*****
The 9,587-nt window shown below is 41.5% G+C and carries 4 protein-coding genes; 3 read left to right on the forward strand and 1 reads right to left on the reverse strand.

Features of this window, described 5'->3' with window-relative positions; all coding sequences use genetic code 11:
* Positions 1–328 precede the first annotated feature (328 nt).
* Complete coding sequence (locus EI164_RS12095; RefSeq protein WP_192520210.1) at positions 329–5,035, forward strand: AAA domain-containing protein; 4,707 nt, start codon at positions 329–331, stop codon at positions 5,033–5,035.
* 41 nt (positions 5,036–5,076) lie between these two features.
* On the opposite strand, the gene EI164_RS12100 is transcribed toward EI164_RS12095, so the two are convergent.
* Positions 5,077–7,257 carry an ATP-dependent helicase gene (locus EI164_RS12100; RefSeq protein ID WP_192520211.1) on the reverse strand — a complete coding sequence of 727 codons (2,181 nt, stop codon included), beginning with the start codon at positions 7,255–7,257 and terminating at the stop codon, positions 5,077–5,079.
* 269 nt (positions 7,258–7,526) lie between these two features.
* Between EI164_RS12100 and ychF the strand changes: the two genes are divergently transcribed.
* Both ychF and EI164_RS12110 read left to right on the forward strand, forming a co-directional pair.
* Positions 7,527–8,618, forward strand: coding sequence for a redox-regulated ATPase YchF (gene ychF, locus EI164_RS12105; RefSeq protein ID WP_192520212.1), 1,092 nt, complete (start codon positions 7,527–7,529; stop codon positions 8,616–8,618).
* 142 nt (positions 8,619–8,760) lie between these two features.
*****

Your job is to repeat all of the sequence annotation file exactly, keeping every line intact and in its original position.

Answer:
The 9,587-nt window shown below is 41.5% G+C and carries 4 protein-coding genes; 3 read left to right on the forward strand and 1 reads right to left on the reverse strand.

Features of this window, described 5'->3' with window-relative positions; all coding sequences use genetic code 11:
* Positions 1–328 precede the first annotated feature (328 nt).
* Complete coding sequence (locus EI164_RS12095; RefSeq protein WP_192520210.1) at positions 329–5,035, forward strand: AAA domain-containing protein; 4,707 nt, start codon at positions 329–331, stop codon at positions 5,033–5,035.
* 41 nt (positions 5,036–5,076) lie between these two features.
* On the opposite strand, the gene EI164_RS12100 is transcribed toward EI164_RS12095, so the two are convergent.
* Positions 5,077–7,257 carry an ATP-dependent helicase gene (locus EI164_RS12100; RefSeq protein ID WP_192520211.1) on the reverse strand — a complete coding sequence of 727 codons (2,181 nt, stop codon included), beginning with the start codon at positions 7,255–7,257 and terminating at the stop codon, positions 5,077–5,079.
* 269 nt (positions 7,258–7,526) lie between these two features.
* Between EI164_RS12100 and ychF the strand changes: the two genes are divergently transcribed.
* Both ychF and EI164_RS12110 read left to right on the forward strand, forming a co-directional pair.
* Positions 7,527–8,618, forward strand: coding sequence for a redox-regulated ATPase YchF (gene ychF, locus EI164_RS12105; RefSeq protein ID WP_192520212.1), 1,092 nt, complete (start codon positions 7,527–7,529; stop codon positions 8,616–8,618).
* 142 nt (positions 8,619–8,760) lie between these two features.